Can’t Sell Your Products on Social Media? Think Again …

unexpected success of selling on social media

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Products and Services That Can’t Be Sold on Social Media! Or Can They?

Are you not on social media because you think your product can’t be sold on these platforms? Here’s an experience we had that some of you might relate to. This article might just open new horizons for you.

The Prospect’s Mocking Laughter

During a discovery session with a prospect, we reached the part about social media. The representative immediately laughed mockingly and said, “Guys, selling this on Facebook? For us, a sale is a whole process with commissions before we can finalize and deliver. We don’t sell on Facebook, come on!”

To help you picture the context, let’s compare this prospect to a company like Boeing or Airbus. The representative explained that selling an airplane involves several technical and accounting steps before concluding the sale.

A Deeper Problem

We couldn’t just accept leaving very effective channels unexploited. Starting with an attempt to present the advantages and opportunities would have been a waste of time because we were facing a deeper problem.

We often encounter this issue with entrepreneurs who are experts in their field but lack financial and commercial knowledge. They think hiring an accountant will solve everything, but they miss out on huge opportunities without even knowing they exist.

Sale vs. Transaction

This case is a classic example of prospects not differentiating between a sale and a transaction. Ask around, and you’ll see how many people define a sale as receiving money in exchange for goods and services. However, this step is just a formality following the “yes, I’ll buy” that closes the sale and triggers the paperwork.

In this article, we won’t delve into the steps of a sale or sales techniques. Instead, we’ll look at cases like this and see what opportunities they’re missing out on!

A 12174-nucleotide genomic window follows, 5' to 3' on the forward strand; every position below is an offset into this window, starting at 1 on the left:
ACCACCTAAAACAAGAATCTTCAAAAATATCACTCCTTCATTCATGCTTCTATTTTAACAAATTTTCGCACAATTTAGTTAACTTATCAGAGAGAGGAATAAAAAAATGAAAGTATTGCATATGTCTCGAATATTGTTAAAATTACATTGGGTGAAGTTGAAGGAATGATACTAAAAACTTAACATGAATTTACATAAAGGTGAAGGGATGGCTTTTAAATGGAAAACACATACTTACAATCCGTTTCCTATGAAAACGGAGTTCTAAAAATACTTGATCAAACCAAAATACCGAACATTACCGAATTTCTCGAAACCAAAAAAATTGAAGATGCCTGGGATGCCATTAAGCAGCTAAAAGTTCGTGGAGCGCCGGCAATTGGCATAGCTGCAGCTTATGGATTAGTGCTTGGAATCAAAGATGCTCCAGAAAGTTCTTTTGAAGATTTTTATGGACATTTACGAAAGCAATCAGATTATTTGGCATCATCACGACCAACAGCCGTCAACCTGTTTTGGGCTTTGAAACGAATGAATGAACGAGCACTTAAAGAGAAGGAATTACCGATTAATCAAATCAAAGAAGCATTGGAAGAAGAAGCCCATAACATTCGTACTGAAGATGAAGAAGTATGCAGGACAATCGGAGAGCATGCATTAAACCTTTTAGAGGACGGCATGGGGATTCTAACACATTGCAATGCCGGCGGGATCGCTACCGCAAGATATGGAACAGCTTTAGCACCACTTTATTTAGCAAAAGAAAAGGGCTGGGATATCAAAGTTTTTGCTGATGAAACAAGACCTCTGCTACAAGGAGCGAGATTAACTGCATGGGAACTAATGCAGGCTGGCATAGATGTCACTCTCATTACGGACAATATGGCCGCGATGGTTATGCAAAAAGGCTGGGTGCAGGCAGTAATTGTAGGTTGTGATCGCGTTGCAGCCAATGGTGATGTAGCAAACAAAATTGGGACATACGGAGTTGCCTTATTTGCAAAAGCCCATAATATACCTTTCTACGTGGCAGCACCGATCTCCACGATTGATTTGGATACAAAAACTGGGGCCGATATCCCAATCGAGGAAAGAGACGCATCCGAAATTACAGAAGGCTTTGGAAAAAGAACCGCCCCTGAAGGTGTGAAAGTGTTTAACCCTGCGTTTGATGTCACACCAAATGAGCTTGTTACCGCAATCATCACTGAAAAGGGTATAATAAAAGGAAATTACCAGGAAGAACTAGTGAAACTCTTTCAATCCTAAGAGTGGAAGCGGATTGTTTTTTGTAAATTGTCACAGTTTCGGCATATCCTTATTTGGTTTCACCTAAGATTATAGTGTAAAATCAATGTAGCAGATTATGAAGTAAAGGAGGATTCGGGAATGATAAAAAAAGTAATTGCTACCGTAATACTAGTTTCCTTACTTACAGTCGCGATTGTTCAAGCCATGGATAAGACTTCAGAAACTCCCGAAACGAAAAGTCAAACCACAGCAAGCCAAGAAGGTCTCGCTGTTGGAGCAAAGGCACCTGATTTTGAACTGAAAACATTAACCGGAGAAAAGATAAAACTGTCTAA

I. Case Studies

1. Large Aerospace Manufacturer

This case, similar to our prospect, thought we would make promotional posts about airplanes or show crash tests with a “Get a Quote!” button. A classic mistake: confusing social media with a marketplace!

So, what kind of content can we post on which network for this prospect?

Here are a few elements we learned during the discovery phase:

  • We know the target geographical areas.
  • We know the top 3 decision-making professions in purchasing the product.
  • We know the important criteria that make a difference.

Honestly, how is this different from a therapist, a bakery, or a gym? Let’s continue.

Content That Makes a Difference

Saying “our planes are high quality” on Facebook would be laughable. However, if we film events organized by the company at the end of the school year to recruit the top graduates from a prestigious aeronautical engineering school, and show the best candidates trying to get a chance to join the company, that’s a game-changer.

Seeing interviews with these individuals explaining how hard they worked to convince the company’s demanding recruiters gives us the subconscious belief that the product quality is premium because such a team will produce excellence.

Behind-the-Scenes That Reassure

Imagine documenting and showcasing a compliance project in the company’s warehouses, demonstrating rigorous adherence to standards.